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The concept of planning global cities has multiple meanings. Many are growing and need new transport networks and homes and shopping malls. Others, although longer established and more stable in size, such as London and Paris, are in need of some renovations and, perhaps equally importantly, plans for continuing to preserve historic buildings and sections.
In the fast growing (though somewhat late to the party after decades of isolation) Chinese mega cities, a lot of the old had been pulled down before Beijing and Shanghai decided to preserve historic Hutongs and some Shikumen houses respectively.
Photo: Historic Shanghai (public domain)
Planning in many global cities now involves a lot of attention to the environment and quality of life which can come in the form of handling traffic congestion, preserving or creating green spaces or developing eco-friendly transport, be it natural gas buses or cycle paths.
Many plans are published and I have had for several years a copy of the Shanghai Government's plan for 2020. Today we are only in 2016, but the plan is long out of date; I am now reading the Shanghai 2040 plan.
Photo: Shanghai construction (public domain)
Another thought about of "planning global cities" is whether it is possible for a government to plan its own city to become a global city or to rise up the rankings if already regarded as one. Each year, more cities are meeting the criteria for being listed as a global city in A.T. Kearney's Global Cities Index. That may not have happened by accident as, once the criteria are known, it is about going out to get more of what is needed.
Some of the more obvious examples are: building new high capacity international airports and attracting more airlines to fly there, bidding to host major international events such as a Formula 1 race, a masters golf or tennis or snooker tournament or an even bigger global event like the Olympics.
Photo: Beijing lights at night (public domain)
Beijing is a good example of a global city that has rapidly risen up the rankings. It lacks major international institutions as these were handed out to western nations after World War II, but as the centers of influence have shifted, Beijing has taken the lead in creating and developing an Asian Infrastructure Investment Bank and, as the largest single contributor, ensuring that the AIIB headquarters are established in Beijing - instant global city points.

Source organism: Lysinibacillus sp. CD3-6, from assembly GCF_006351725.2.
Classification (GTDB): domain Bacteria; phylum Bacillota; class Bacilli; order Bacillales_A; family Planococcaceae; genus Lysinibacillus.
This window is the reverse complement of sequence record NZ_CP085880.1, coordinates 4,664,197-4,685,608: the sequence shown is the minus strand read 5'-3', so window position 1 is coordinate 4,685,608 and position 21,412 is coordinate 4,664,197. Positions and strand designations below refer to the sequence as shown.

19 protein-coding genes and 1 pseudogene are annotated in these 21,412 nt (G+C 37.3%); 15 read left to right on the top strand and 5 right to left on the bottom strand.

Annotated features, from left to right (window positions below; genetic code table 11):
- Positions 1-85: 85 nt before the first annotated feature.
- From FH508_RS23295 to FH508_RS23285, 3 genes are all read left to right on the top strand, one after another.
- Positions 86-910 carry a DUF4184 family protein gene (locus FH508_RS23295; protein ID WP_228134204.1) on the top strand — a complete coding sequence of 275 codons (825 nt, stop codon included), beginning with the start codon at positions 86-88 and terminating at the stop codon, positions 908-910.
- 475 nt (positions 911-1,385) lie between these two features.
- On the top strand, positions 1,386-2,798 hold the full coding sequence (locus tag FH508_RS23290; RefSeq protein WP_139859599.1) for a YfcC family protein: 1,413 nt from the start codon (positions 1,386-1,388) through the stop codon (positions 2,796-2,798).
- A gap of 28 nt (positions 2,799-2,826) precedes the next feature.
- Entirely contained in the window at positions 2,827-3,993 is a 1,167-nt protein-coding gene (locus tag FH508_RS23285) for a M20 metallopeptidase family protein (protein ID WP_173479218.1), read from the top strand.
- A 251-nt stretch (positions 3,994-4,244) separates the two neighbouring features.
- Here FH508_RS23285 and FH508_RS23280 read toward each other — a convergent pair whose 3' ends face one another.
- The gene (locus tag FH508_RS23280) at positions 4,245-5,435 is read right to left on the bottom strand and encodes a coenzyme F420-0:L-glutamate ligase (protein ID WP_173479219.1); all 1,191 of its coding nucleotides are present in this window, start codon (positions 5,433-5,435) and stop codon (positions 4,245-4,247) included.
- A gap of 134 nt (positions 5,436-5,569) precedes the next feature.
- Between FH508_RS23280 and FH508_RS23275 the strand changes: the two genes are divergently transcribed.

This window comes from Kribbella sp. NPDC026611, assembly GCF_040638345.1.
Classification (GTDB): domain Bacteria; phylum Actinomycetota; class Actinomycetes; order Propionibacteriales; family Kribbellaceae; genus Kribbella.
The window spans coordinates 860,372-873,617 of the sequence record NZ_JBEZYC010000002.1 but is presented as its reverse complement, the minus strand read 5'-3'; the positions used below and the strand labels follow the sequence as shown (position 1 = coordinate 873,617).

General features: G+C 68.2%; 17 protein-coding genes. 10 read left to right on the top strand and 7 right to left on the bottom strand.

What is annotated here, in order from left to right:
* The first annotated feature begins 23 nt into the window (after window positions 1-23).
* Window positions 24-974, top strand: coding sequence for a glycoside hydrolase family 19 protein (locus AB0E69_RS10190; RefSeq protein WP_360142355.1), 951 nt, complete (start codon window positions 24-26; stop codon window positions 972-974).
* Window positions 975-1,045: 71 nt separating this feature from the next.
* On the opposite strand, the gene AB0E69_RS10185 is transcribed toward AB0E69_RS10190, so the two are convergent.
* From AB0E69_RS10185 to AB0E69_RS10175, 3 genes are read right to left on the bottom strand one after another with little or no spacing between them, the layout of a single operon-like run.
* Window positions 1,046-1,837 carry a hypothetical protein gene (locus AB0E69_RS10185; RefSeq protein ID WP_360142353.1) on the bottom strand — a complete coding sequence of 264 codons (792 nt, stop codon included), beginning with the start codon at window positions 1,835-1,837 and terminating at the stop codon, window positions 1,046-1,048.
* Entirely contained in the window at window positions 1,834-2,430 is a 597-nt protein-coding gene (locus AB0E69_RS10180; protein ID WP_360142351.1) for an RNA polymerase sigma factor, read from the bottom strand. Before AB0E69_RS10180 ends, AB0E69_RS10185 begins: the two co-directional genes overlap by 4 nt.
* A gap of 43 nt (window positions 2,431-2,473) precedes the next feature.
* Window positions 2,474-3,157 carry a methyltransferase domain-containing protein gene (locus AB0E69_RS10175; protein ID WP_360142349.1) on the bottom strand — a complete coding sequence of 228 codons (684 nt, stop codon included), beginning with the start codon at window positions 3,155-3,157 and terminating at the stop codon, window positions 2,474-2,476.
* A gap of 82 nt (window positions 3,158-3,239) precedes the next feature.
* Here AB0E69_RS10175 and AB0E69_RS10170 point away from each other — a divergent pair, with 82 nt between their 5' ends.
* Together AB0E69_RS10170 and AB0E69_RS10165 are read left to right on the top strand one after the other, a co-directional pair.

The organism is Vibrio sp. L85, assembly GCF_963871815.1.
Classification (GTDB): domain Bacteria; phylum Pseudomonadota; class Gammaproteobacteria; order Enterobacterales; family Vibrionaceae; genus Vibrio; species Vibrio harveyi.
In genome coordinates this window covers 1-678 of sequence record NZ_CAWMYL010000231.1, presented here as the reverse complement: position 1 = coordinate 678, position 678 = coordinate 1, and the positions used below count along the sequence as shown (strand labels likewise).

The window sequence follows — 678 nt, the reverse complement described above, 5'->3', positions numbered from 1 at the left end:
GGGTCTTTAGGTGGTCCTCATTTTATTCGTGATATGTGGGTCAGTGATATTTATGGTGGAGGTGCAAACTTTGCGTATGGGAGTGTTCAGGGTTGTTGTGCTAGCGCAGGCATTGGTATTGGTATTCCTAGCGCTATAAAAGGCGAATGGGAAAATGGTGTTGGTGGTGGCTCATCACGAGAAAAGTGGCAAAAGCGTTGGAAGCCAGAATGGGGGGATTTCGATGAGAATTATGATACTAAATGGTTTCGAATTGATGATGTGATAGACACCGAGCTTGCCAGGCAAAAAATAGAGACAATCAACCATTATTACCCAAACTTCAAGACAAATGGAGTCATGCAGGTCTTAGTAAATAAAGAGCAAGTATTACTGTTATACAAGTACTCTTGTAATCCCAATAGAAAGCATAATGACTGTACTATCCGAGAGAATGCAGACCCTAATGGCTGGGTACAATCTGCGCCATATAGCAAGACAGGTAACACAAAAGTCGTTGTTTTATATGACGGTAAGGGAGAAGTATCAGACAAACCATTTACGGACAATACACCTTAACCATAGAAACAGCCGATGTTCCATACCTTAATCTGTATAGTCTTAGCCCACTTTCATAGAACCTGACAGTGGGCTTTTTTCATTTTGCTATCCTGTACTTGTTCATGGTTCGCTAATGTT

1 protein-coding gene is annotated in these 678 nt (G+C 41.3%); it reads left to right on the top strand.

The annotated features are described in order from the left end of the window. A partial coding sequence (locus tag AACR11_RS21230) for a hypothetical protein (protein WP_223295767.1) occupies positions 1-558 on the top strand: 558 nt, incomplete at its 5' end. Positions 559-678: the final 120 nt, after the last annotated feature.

Shanghai's 2040 plan includes the explicit goal of becoming one of the world's leading global cities, so there you have it! Of course other cities will be keen to hold on to a high place in the rankings and hope their long established points scorers, such as world class museums and galleries, universities, health care, international cuisine and the ability to attract world class talent on the back of all that will keep them well up the table.
Photo: Statue of Liberty, New York (public domain)
New York, with its famous Statue of Liberty welcoming those from the rest of the world who wanted to start a new life in the land of opportunity, became a melting pot that underpinned its high status as a global city that is often ranked at number 1. Paris is not far behind as the romantic city of Europe and with a history of colonies from which they welcomed migrants. Recent international unrest and responses to non-state warfare may determine how open these cities remain in the future.
Following this introduction, I will be devoting the next six monthly columns to looking at each of CAPA's current global cities, how they rose to that status and the role, if any, of formal planning in that process.
Look out for Buenos Aires in November.